Several of my friends have asked about Campbell Scott... so I thought I'd post this little filmography and send them the link. Oh yeah - it's THAT guy.
There is always something familiar about Campbell Scott. The award-winning actor, known for his ability to dodge the spotlight, has a wide and varied career and it is a testament to his chameleon-like dexterity and range that he can never be locked into a type. Below is a sampling of Scott’s most recognizable films.
Longtime Companion – 1990
Scott’s breakthrough film, Longtime Companion, was for PBS TV’s “American Playhouse” series and chronicled the lives of Manhattanites learning and struggling through the very early years of the AIDS epidemic. This marked Scott’s first collaboration with renowned playwright Craig Lucas, which would prove fruitful. Scott would go on to star in other Lucas-penned films, like the screen adaptations of his plays The Dying Gaul and The Secret Lives of Dentists.
Dying Young – 1991
Scott’s first big starring role, he played Victor Geddes, a dying leukemia patient who falls in love with his nurse, played by Julia Roberts. Directed by Joel Schumacher, the film costarred Ellen Burstyn and Scott’s real-life mother, Colleen Dewhurst.
Singles – 1992
In Cameron Crowe’s ode to grunge-era Seattle, Scott played Steve Dunne, a civil engineer with bad dating luck as part of a pack of unattached twenty-somethings living in the same apartment complex. Also starring Bridget Fonda, Kyra Sedgewick, and Matt Dillon, Singles captured early 1990s life with its quirky mix of angst and wit, and its of-the-moment soundtrack including the era’s biggest bands like Pearl Jam and Soundgarden.
Roger Dodger – 2002
In a performance that won him a Best Actor Award from the National Board of Review, and a nomination from the Independent Spirit Awards, Scott plays Roger Swanson, a smooth talking advertising exec with a penchant for seducing women. When a surprise visit from his 16-year-old nephew turns him into a love tutor, Roger must reevaluate the direction his life has taken. Roger Dodger was a darling on the film festival circuit, winning 11 awards, including Best Narrative Feature at the Tribeca Film Festival.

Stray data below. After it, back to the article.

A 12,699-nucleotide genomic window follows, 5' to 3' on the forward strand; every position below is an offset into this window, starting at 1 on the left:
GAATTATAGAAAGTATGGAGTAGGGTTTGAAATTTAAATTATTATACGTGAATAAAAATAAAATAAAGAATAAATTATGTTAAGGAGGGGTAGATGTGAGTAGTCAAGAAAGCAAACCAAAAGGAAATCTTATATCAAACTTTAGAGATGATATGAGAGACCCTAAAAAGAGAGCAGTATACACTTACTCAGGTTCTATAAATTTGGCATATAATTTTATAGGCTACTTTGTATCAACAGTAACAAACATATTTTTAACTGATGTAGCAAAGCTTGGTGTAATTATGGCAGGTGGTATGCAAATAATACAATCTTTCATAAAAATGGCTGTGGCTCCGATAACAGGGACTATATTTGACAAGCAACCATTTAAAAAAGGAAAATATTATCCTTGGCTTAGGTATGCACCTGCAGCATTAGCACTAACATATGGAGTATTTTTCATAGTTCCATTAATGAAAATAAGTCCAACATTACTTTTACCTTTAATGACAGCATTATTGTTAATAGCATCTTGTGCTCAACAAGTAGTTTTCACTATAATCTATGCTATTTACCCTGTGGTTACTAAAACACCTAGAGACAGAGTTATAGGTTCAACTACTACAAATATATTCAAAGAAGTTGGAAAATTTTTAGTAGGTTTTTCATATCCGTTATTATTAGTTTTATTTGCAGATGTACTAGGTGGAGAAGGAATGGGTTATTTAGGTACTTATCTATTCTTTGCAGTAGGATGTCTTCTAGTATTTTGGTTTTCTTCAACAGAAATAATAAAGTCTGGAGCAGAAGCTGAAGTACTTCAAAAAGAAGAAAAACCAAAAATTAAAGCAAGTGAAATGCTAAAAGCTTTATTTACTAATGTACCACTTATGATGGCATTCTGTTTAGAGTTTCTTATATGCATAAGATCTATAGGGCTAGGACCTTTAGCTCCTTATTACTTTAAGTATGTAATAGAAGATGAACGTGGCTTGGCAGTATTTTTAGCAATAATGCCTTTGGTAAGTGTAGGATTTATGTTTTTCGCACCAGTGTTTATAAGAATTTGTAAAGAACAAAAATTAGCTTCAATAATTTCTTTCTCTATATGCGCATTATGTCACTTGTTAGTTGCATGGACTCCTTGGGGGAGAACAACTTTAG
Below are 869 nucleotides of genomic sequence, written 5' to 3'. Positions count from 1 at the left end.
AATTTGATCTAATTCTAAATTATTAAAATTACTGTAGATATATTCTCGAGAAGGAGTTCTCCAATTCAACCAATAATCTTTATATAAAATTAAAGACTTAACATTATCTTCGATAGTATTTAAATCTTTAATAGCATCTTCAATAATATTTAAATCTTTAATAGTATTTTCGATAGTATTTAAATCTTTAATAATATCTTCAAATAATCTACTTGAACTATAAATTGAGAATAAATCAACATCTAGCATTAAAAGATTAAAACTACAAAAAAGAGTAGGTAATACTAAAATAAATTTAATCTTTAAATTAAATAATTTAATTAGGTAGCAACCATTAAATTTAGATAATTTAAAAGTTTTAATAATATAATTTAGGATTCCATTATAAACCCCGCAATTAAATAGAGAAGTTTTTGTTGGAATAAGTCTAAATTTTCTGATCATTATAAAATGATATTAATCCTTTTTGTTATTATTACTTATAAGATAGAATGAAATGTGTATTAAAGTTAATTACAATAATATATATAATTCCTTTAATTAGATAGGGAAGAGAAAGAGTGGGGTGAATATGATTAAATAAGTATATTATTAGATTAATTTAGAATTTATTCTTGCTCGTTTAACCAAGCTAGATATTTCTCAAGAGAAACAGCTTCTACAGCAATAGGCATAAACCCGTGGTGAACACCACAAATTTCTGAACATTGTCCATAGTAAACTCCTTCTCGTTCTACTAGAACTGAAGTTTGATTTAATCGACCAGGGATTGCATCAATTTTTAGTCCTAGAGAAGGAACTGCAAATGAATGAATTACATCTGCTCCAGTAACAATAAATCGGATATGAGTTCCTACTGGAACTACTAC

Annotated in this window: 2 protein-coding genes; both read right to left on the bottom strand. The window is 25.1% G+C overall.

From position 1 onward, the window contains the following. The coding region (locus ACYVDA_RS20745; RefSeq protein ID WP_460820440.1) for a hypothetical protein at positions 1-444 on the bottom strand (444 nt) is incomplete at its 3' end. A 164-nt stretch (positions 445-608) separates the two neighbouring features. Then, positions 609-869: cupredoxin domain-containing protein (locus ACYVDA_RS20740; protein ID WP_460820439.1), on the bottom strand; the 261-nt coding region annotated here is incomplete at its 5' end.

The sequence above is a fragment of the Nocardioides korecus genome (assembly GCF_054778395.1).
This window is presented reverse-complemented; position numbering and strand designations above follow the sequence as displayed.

The Spanish Prisoner – 1997
Award-winning playwright David Mamet wrote this thriller about Scott’s character, Joe Ross, who develops “the process” for his “company” that will make “millions.” Intentionally cryptic, The Spanish Prisoner weaves a trail of double-crosses, false trusts, and shady con artists for Scott to navigate. Steve Martin, Ben Gazzara, Rebecca Pidgeon, and Felicity Huffman round out the cast of charming ne’er-do-wells.
Hamlet – 2000
Huntington audiences might experience some déjà vu after watching this film, having seen Scott perform the role of Shakespeare’s tormented Dane on the B.U. Theatre stage in 1996. Scott co-directed this film version with Eric Simonson, and reprised his turn in the title role. The supporting cast was filled with a who’s who of theatre actors including Tony Award winners Blair Brown and Denis O’Hare.
No End in Sight – 2007
Scott narrates this recently-released documentary from writer/director Charles Fergueson that examines the American occupation of Iraq from the perspective of those inside the Bush administration. A candid retelling of the events following the fall of Baghdad in 2003 by high ranking officials, Iraqi civilians, American soldiers, and prominent analysts, No End in Sight is a riveting look at the state of Iraq today and was the recipient of a Special Jury Prize at the 2007 Sundance Film Festival
Check out more the bios of the entire artistic team here. Nice to have so many BU College of Fine Arts folks working with us!
Photos (top to bottom): (1) Campbell Scott. (2) Campbell Scott, Patricia Clarkson, and Peter Sarsgaard in The Dying Gaul. (3) Campbell Scott, Matt Dylon, Bridget Fonda, and Jim True-Frost in The Singles. (4) Campbell Scott and Jesse Eisenberg in Roger Dodger. (5) Campbell Scott in The Spanish Prisoner. (6) Campbell Scott in the title role of the Huntington's 1996 production of Hamlet; photo T. Charles Erickson